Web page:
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3 Ways to Treat Your Water to Make It Drinkable

April 06, 2016

3 Ways to Treat Your Water to Make It Drinkable

 

 

The instructions below are for treating water of uncertain quality in rare emergency situations in the absence of instructions from local authorities when no other reliable clean water source is available and you have used all of your stored water. Keep in mind that if you store enough water in advance, you will not need to treat water using these or other methods.

 

1. Method: Boiling

Boiling is the safest method of treating water.

Here are the steps:

  1. In a large pot or kettle, bring water to a rolling boil for 1 full minute, keeping in mind that some water will evaporate.
  2. Let the water cool before drinking. Boiled water will taste better if you put oxygen back into it by pouring the water back and forth between two clean containers. This will also improve the taste of stored water.
  3. You can use household liquid bleach to kill microorganisms. Use only regular household liquid bleach that contains 5.25 to 6.0 percent sodium hypochlorite. Do not use scented bleaches, color safe bleaches, or bleaches with added cleaners.
  4. Because the potency of bleach diminishes with time, use only bleach from a newly opened or unopened bottle.

 

2. Method: Chlorination

  1. Add 16 drops (1/8 teaspoon) of bleach per gallon of water, stir and let stand for 30 minutes.
  2. The water should have a slight bleach odor. If it doesn’t, then repeat the dosage and let stand another 15 minutes. If it still does not smell of bleach, discard it and find another source of water.

 

For both water treatments, boiling and chlorination, water treatment products that contain 5.25 to 6.0 percent sodium hypochlorite are recommended.

Boiling or chlorination will kill most microorganisms but will not, however, remove other contaminants such as heavy metals, salts, and most other chemicals. Before treating your water by boiling it or adding chlorination, let any suspended particles settle to the bottom, or strain them through layers of paper towel, clean cloth, or coffee filter.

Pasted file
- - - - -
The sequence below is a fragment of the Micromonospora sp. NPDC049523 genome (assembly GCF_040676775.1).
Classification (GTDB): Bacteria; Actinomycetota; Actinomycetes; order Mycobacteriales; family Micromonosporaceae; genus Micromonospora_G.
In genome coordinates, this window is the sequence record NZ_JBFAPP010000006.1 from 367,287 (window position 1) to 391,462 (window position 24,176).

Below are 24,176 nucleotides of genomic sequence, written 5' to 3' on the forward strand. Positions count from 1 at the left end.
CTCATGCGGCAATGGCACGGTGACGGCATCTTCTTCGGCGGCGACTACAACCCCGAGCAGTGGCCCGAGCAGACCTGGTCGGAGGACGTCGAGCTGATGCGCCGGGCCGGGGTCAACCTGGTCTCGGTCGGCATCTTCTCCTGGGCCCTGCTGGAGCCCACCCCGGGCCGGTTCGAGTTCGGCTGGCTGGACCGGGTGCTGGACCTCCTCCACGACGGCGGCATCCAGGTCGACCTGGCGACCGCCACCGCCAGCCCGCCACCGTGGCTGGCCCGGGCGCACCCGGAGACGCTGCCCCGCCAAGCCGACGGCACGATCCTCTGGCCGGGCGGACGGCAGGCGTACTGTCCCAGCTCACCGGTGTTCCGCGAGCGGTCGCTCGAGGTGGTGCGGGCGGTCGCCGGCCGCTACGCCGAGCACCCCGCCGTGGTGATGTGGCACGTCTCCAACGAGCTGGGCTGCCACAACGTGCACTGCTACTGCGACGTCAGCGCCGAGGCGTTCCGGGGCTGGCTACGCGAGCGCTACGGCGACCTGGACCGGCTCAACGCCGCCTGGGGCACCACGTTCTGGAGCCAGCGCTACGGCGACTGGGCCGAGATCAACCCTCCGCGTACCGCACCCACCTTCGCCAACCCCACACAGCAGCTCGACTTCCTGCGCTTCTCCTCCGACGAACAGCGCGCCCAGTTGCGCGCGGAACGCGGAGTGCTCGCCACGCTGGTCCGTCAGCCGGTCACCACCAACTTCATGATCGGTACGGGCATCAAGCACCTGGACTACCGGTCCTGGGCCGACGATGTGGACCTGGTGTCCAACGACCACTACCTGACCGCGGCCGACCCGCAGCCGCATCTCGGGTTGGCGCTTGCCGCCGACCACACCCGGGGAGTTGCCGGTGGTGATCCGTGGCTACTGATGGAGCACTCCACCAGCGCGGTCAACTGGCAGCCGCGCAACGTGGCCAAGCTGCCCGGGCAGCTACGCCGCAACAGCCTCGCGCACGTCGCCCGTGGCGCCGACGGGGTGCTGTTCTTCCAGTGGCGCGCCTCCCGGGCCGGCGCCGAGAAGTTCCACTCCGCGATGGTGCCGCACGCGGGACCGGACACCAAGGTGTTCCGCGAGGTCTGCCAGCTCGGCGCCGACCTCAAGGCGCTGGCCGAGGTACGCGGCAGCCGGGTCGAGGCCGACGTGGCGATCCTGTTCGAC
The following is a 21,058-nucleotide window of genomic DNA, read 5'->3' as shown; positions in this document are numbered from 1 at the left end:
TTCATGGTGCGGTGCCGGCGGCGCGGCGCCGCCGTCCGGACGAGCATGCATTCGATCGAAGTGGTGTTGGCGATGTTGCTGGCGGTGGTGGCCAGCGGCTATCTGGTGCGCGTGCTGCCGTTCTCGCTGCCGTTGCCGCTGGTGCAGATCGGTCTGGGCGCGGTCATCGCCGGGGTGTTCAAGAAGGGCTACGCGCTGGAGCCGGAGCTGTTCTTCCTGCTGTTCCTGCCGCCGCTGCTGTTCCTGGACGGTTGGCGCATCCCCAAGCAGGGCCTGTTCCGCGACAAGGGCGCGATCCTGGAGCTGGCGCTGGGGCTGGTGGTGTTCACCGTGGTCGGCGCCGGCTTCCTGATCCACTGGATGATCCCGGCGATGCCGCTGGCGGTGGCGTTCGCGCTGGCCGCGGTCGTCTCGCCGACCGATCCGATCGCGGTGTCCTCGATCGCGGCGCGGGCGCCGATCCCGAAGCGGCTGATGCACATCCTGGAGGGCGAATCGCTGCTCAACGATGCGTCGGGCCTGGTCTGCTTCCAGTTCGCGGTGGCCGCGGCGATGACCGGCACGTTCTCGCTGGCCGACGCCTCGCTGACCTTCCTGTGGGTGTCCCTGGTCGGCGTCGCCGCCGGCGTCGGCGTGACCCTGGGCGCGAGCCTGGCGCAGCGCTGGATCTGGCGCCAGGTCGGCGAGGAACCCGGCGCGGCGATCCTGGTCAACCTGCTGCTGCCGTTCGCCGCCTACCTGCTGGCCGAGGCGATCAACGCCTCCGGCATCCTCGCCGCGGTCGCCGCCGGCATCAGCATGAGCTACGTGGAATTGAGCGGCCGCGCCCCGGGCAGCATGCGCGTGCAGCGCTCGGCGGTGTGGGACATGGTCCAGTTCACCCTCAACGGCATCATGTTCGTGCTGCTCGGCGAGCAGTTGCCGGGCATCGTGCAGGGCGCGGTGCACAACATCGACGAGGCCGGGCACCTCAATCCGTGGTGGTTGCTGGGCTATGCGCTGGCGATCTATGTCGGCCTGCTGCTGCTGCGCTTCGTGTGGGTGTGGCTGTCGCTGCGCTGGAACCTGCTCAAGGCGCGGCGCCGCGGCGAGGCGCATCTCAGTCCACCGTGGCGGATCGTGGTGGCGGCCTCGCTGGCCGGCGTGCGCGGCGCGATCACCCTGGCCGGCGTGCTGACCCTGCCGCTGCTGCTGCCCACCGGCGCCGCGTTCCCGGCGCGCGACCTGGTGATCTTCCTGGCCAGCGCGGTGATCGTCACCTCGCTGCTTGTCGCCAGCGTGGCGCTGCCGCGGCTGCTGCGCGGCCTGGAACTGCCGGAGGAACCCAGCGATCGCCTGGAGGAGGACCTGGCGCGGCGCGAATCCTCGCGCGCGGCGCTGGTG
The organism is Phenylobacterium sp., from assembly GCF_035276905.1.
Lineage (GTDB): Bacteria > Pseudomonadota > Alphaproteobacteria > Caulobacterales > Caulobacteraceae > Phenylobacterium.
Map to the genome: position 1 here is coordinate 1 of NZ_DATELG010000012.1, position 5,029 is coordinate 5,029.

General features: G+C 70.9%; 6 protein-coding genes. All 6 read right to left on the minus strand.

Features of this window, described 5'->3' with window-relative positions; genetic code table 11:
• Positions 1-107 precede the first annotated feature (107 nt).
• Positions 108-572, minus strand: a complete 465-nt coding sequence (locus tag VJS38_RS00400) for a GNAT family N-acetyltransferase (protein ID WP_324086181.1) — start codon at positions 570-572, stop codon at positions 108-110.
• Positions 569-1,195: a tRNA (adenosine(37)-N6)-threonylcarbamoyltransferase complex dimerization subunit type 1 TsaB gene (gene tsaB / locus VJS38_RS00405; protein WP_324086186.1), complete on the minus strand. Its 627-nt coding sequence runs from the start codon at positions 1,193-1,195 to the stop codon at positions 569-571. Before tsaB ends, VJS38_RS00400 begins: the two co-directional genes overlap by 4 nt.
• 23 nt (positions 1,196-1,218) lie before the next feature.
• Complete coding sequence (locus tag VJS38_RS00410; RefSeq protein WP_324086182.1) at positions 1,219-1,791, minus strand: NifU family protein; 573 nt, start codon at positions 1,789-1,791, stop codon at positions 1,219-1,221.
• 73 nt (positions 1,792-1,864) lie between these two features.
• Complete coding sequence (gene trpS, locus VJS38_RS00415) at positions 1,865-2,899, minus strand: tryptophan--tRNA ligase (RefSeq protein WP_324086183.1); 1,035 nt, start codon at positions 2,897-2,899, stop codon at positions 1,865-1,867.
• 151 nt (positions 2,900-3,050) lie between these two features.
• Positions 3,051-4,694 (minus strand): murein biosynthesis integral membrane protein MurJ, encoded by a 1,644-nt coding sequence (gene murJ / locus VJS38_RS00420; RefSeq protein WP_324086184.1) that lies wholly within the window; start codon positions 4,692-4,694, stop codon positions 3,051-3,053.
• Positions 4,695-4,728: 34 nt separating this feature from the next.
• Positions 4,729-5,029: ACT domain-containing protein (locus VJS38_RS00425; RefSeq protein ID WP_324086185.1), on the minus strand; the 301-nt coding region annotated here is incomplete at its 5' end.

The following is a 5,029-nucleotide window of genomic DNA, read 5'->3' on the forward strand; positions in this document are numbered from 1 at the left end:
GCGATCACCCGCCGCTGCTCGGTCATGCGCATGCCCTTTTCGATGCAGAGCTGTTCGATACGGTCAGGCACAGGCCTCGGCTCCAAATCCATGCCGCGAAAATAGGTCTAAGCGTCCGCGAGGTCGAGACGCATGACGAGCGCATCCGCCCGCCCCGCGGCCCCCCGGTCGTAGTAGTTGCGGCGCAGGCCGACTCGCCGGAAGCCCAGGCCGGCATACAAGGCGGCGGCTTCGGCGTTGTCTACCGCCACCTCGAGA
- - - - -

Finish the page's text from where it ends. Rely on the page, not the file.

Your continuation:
In addition to using either water purifiers or water filters on questionable water, you can also treat your water with purification tablets to make it drinkable.

 

While the two methods described above will kill most microorganisms in water, distillation will remove microorganisms that resist these methods, as well as heavy metals, salts, and most other chemicals.

 

3. Method: Distillation

Distillation involves boiling water and then collecting the vapor that condenses back to water. The condensed vapor will not include salt or most other impurities.

  1. Fill a pot halfway with water.
  2. Tie a cup to the handle on the pot’s lid so that the cup will hang right-side-up when the lid is upside down (make sure the cup is not dangling into the water), and boil the water for 20 minutes.
  3. The water that drips from the lid into the cup is distilled (see illustration.)

 

 

While the three mention water treatment methods are fairly effective in treating your water to be drinkable in an emergency they are time consuming and require some planning.

Be sure to plan ahead before a disaster strikes, and keep a good supply of drinking water on hand at all times.

 

 

Need More Information?

The Federal Emergency Management Agency’s (FEMA) Community and Family Preparedness Program and American Red Cross Community Disaster Education are nationwide efforts to help people prepare for disasters of all types. You can find information for your specific region on the American Red Cross website.

For more information, please visit www.fema.gov and www.ready.gov, or contact your local emergency preparedness outlet.

Contact FEMA at:

1-800-480-2520

FEMA

P.O. Box 2012

Jessup, MD 20794-2012

 

Here are some of the water purification items we currently sell:
(Note: we sell additional items; this list is not exclusive)


LifeStraw Go Water Filter

$39.95

 

 

Water Preserver, 55 Gal., 5-Year

$14.95

 

 

 

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